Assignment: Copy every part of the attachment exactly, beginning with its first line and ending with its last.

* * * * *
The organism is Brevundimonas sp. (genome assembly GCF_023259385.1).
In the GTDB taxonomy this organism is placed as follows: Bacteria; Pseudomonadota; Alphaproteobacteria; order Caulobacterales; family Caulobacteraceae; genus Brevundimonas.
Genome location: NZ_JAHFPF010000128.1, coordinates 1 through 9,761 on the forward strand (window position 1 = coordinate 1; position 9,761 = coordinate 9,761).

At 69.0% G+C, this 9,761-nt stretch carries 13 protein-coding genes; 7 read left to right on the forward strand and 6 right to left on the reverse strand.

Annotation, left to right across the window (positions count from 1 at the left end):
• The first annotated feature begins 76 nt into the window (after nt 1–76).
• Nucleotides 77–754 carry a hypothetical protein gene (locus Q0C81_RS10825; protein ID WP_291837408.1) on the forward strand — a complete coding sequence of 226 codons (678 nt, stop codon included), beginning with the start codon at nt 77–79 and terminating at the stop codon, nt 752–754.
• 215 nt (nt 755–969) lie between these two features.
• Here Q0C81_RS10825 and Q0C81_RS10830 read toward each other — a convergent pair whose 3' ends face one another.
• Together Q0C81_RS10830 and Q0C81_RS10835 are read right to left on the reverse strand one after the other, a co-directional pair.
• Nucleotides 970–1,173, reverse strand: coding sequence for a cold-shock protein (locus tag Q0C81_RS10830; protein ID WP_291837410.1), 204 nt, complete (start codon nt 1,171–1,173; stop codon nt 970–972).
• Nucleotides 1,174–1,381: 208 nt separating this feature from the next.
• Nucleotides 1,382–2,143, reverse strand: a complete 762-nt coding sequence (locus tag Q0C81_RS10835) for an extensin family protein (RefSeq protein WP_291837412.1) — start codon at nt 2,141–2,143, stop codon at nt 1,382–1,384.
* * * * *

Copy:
The organism is Brevundimonas sp. (genome assembly GCF_023259385.1).
In the GTDB taxonomy this organism is placed as follows: Bacteria; Pseudomonadota; Alphaproteobacteria; order Caulobacterales; family Caulobacteraceae; genus Brevundimonas.
Genome location: NZ_JAHFPF010000128.1, coordinates 1 through 9,761 on the forward strand (window position 1 = coordinate 1; position 9,761 = coordinate 9,761).

At 69.0% G+C, this 9,761-nt stretch carries 13 protein-coding genes; 7 read left to right on the forward strand and 6 right to left on the reverse strand.

Annotation, left to right across the window (positions count from 1 at the left end):
• The first annotated feature begins 76 nt into the window (after nt 1–76).
• Nucleotides 77–754 carry a hypothetical protein gene (locus Q0C81_RS10825; protein ID WP_291837408.1) on the forward strand — a complete coding sequence of 226 codons (678 nt, stop codon included), beginning with the start codon at nt 77–79 and terminating at the stop codon, nt 752–754.
• 215 nt (nt 755–969) lie between these two features.
• Here Q0C81_RS10825 and Q0C81_RS10830 read toward each other — a convergent pair whose 3' ends face one another.
• Together Q0C81_RS10830 and Q0C81_RS10835 are read right to left on the reverse strand one after the other, a co-directional pair.
• Nucleotides 970–1,173, reverse strand: coding sequence for a cold-shock protein (locus tag Q0C81_RS10830; protein ID WP_291837410.1), 204 nt, complete (start codon nt 1,171–1,173; stop codon nt 970–972).
• Nucleotides 1,174–1,381: 208 nt separating this feature from the next.
• Nucleotides 1,382–2,143, reverse strand: a complete 762-nt coding sequence (locus tag Q0C81_RS10835) for an extensin family protein (RefSeq protein WP_291837412.1) — start codon at nt 2,141–2,143, stop codon at nt 1,382–1,384.